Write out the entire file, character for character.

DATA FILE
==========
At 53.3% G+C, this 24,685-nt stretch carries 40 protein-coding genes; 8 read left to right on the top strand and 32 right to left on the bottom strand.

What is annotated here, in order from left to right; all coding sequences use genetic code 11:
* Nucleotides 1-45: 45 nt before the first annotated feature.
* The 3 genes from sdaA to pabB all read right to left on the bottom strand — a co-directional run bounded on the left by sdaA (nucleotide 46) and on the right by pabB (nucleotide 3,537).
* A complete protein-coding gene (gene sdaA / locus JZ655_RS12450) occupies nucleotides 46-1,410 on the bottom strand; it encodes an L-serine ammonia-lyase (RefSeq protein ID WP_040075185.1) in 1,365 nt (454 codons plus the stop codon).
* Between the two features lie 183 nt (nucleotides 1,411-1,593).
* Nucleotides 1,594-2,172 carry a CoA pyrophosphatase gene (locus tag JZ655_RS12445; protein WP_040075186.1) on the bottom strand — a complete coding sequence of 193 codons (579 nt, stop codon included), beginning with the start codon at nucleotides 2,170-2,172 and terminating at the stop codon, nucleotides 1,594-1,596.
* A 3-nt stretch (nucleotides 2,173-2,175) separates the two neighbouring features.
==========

At 53.3% G+C, this 24,685-nt stretch carries 40 protein-coding genes; 8 read left to right on the top strand and 32 right to left on the bottom strand.

What is annotated here, in order from left to right; all coding sequences use genetic code 11:
* Nucleotides 1-45: 45 nt before the first annotated feature.
* The 3 genes from sdaA to pabB all read right to left on the bottom strand — a co-directional run bounded on the left by sdaA (nucleotide 46) and on the right by pabB (nucleotide 3,537).
* A complete protein-coding gene (gene sdaA / locus JZ655_RS12450) occupies nucleotides 46-1,410 on the bottom strand; it encodes an L-serine ammonia-lyase (RefSeq protein ID WP_040075185.1) in 1,365 nt (454 codons plus the stop codon).
* Between the two features lie 183 nt (nucleotides 1,411-1,593).
* Nucleotides 1,594-2,172 carry a CoA pyrophosphatase gene (locus tag JZ655_RS12445; protein WP_040075186.1) on the bottom strand — a complete coding sequence of 193 codons (579 nt, stop codon included), beginning with the start codon at nucleotides 2,170-2,172 and terminating at the stop codon, nucleotides 1,594-1,596.
* A 3-nt stretch (nucleotides 2,173-2,175) separates the two neighbouring features.